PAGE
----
The letter continued, “After attending IEP meetings in October and December 2016, the Complainant assisted the student’s parents in filing a complaint with the Maryland State Department of Education (MSDE) in January 2017. The MSDE’s resulting Letter of Findings, dated March 13, 2017, was sent to the family and the District. The Letter of Findings reviewed the District’s actions over the course of a series of IEP meetings from September 2016 to March 1, 2017. After considering all the evidence, including audio recordings of the IEP meetings, MSDE found that the District denied the parent an opportunity for meaningful participation in the December 2016 IEP meeting and that, therefore, ‘violations occurred.’ As part of its Corrective Actions plan, the MSDE required that high school staff participate in remedial training to, among other things, ensure the meaningful participation of the student’s parents in the education-decision making process.”

After the MSDE’s finding were issued, an IEP meeting was held on March 17 of last year. School officials, the parents and Ms. Yankovich were present.

Ms. Yankovich says she presented the report, containing the corrective actions specified for the student and the school, but that the officials present would not review it.

Later that day, she received an email with an attached letter, banning her from any school-related property, due to “inappropriate and intimidating behaviors” she exhibited during that morning’s meeting. The OCR’s letter said, “The Complainant believes that the ban was implemented in retaliation for her part in filing a complaint against the District.”

Parents’ rights
“The Complainant provided OCR with a recording of the meeting, which reflects that she and the parent disputed the purpose of the meeting with the District, and demanded that the IEP team review the corrective actions from the MSDE report, which the IEP team refused,” the OCR’s letter said. “The recording further reflects that the Principal ended the meeting. While the recording reflects heightened tensions and raised voices, it does not demonstrate the Complainant or the parent engaged in any offensive or inappropriate behaviors as alleged by the District.”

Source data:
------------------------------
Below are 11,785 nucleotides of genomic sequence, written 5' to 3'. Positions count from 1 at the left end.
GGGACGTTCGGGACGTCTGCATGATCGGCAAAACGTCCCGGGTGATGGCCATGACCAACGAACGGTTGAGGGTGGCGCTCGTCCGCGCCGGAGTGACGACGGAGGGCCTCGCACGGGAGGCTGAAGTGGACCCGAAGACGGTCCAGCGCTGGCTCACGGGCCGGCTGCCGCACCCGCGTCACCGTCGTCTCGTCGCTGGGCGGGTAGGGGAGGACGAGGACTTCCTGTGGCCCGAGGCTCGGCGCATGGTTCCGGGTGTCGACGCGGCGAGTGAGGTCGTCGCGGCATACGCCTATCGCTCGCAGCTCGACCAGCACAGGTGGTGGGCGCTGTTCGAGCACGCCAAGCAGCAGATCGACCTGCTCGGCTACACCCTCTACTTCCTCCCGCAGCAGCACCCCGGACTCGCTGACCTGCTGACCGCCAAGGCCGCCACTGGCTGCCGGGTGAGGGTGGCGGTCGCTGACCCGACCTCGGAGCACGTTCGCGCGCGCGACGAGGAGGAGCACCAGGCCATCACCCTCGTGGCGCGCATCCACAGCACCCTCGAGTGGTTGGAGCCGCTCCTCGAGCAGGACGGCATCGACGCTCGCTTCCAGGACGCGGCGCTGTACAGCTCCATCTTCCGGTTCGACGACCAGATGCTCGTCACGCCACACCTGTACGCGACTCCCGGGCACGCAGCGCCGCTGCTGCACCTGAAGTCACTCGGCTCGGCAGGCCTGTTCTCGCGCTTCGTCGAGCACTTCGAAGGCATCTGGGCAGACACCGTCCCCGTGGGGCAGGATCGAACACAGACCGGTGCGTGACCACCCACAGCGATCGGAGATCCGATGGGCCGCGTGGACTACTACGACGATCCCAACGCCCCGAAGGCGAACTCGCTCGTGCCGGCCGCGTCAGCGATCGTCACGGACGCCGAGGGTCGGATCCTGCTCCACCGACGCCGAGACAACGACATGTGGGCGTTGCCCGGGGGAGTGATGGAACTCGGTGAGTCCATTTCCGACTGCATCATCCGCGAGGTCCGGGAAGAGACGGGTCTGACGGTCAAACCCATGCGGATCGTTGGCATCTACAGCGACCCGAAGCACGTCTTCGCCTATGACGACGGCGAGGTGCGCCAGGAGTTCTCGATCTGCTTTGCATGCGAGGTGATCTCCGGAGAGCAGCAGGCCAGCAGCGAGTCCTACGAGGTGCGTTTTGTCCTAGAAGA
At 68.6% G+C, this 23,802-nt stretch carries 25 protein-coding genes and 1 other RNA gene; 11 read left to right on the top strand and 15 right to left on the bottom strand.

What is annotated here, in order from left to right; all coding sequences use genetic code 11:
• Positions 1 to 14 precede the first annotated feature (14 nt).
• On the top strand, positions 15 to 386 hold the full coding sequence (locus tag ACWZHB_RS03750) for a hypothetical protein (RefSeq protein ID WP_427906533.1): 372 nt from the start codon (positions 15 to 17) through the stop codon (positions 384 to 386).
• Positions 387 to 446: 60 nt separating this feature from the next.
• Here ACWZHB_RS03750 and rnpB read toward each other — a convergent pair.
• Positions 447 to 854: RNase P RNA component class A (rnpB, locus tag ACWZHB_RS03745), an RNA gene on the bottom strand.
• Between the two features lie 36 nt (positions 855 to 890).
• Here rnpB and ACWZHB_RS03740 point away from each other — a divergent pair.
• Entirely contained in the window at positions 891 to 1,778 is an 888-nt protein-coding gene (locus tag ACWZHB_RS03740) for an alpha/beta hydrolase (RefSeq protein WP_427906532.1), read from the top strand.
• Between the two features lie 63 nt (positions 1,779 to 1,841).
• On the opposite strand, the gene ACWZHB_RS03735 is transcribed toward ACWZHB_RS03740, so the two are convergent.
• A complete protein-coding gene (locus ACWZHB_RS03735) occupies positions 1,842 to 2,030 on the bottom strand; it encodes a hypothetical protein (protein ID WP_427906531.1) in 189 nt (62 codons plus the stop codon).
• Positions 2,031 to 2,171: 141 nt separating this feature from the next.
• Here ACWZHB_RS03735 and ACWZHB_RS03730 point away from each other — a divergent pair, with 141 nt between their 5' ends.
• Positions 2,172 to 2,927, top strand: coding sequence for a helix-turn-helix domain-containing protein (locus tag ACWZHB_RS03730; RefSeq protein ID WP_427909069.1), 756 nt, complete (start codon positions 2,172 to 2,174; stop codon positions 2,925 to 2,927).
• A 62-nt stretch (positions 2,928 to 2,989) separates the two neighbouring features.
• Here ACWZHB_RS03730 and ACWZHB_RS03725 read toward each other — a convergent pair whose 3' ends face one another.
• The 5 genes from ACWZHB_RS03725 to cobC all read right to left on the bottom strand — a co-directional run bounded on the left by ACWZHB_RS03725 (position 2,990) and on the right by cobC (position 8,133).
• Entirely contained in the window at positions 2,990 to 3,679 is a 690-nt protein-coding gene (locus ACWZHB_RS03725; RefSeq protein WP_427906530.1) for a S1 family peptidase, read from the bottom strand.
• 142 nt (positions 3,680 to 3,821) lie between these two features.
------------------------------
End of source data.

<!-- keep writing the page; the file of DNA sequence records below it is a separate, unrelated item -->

The OCR’s letter contains a legal analysis, which begins, “OCR finds the District’s barring of the Complainant from being on the campus of any school to be an adverse action and that this occurred subsequent to the Complainant’s advocating on behalf of the parents…the audio recording of the meeting does not corroborate the District’s assertions.”

The OCR concluded that the evidence supports that the District retaliated against the Complainant, as Ms. Yankovich alleged. The letter noted that the MSDE also reviewed the audio recording of the March 2017 IEP meeting and found the behavior of the school staff to be “concerning.” The state agency recommended “that District staff review the recording themselves to ensure appropriate professional behavior at future IEP meetings.”

A June 28, 2018 letter to Ms. Yankovich signed by Dr. Mitchell said, “This is to advise you that effective of the date of this letter, the ban barring you from coming into Dorchester Public School facilities is hereby rescinded.”

Ms. Yankovich said, “They do this with other parents. Parents don’t know they have rights.”

Editor’s Note: This article includes a correction from the printed version, which stated that Dr. Mitchell sent Ms. Yankovich the email and letter banning her from school property. The letter was not sent by Dr. Mitchell. The Banner regrets the error.

To clarify, the Benedictine School is a non-public special education facility. It is an independent 501(c)3 organization. Though not specifically a Catholic institution, it was founded by the Sisters of St. Benedict.

Facebook Comment